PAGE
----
Because kratom is not regulated, it is impossible to know what chemicals are used to manufacture the drug. Though the substance comes from a plant, it is processed before being sold, and consumers cannot know what chemicals are used during processing. According to the National Institute on Drug Abuse (NIDA), side effects of taking kratom are almost impossible to predict, as they will depend on the amount taken, potency, product formulation, the way it is ingested, what other drugs the user may be on, and their underlying medical conditions.3
However, common side effects tend to be both opioid-like and stimulant-like in nature. People who take kratom report stimulant effects like increased energy, alertness, and rapid heart rate. But they also report sedative effects like relaxation, pain relief, and confusion.
Harmful effects are also quite common. Overdose from mitragynine toxicity (mitragynine is one of two active ingredients in kratom) is the drug’s most severe effect. Users also report mental and neurological symptoms like confusion, tremors, and seizures. They report heart and lung problems, too, like high blood pressure and slow breathing. They also report gastrointestinal problems like nausea and vomiting. Finally, people who use kratom over time risk developing severe liver complications.
For Those in Pain, They Must Find Safe Alternatives
It is understandable why people who struggle with chronic pain might seek alternatives to opioid painkillers, given that opioid pharmaceuticals are addictive and can cause harm, even when used as intended. According to NIDA’s last estimate, about 1.7 million people in the U.S. have used kratom, most of them self-medicating with the drug to cope with physical pain, anxiety, or depression.
However, kratom is not the answer people are looking for. People who struggle with chronic pain must find and utilize pain relief options that are not habit-forming, and people who struggle with anxiety and depression should not look for solutions in mind-altering substances that can be addictive.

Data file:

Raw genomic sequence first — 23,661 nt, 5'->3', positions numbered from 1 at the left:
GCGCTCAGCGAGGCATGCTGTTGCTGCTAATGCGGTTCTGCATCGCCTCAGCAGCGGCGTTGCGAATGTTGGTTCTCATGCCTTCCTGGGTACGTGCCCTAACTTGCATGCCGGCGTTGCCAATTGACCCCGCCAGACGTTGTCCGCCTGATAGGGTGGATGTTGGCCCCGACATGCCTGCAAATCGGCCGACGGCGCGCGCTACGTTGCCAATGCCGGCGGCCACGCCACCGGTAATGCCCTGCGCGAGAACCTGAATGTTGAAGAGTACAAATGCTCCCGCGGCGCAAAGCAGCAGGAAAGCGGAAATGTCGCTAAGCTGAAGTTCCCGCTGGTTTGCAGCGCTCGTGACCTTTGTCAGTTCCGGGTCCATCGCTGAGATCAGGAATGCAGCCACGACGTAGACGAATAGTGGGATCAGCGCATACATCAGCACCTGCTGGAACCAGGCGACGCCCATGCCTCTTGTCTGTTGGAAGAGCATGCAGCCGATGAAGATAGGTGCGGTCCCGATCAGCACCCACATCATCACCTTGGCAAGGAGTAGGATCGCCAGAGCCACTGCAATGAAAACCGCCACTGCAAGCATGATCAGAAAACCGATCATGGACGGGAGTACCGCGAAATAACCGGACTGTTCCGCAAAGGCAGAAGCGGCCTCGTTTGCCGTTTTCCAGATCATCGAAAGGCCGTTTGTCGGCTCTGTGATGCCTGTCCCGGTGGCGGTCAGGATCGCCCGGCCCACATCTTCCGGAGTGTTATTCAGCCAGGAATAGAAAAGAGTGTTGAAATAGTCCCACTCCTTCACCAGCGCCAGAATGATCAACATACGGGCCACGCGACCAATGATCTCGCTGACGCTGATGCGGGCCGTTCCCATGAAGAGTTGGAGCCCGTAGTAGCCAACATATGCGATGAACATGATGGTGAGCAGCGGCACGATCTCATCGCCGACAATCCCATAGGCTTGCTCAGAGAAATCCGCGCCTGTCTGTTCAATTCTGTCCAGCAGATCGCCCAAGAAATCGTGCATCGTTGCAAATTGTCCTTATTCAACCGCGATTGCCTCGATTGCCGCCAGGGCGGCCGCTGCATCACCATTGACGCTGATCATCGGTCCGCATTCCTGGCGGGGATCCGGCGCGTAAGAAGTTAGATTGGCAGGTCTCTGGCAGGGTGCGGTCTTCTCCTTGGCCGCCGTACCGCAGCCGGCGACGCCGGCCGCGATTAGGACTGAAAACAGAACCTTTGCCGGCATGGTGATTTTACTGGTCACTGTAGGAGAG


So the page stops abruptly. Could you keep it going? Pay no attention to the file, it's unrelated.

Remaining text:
Help for Those Addicted to Kratom
Recent NIDA reports suggest that people who use kratom frequently tend to experience withdrawal symptoms when they stop. The presence of withdrawal symptoms strongly indicates that the drug is habit-forming, though more research is needed. However, preliminary NIDA data did back up Dr. Grinspoon’s concern about kratom being addictive. According to NIDA, because kratom’s active ingredients (mitragynine and 7-hydroxymitragynine) activate the same receptors in the brain activated by opioids, it’s been hypothesized that users may develop a similar addiction to kratom as to opioids.
It’s not uncommon for a new drug to be introduced as a “miracle cure” or a way to experience relief without harmful effects. Psilocybin, ibogaine, and even LSD have often been marketed this way, especially earlier in the drugs’ histories. Just as with those drugs, enough data has now come forward to create a legitimate alarm around kratom. For those who have not yet used the drug but who are considering it, they should avoid kratom. And for those already hooked on the drug, they must get help at a qualified drug rehab center as soon as possible.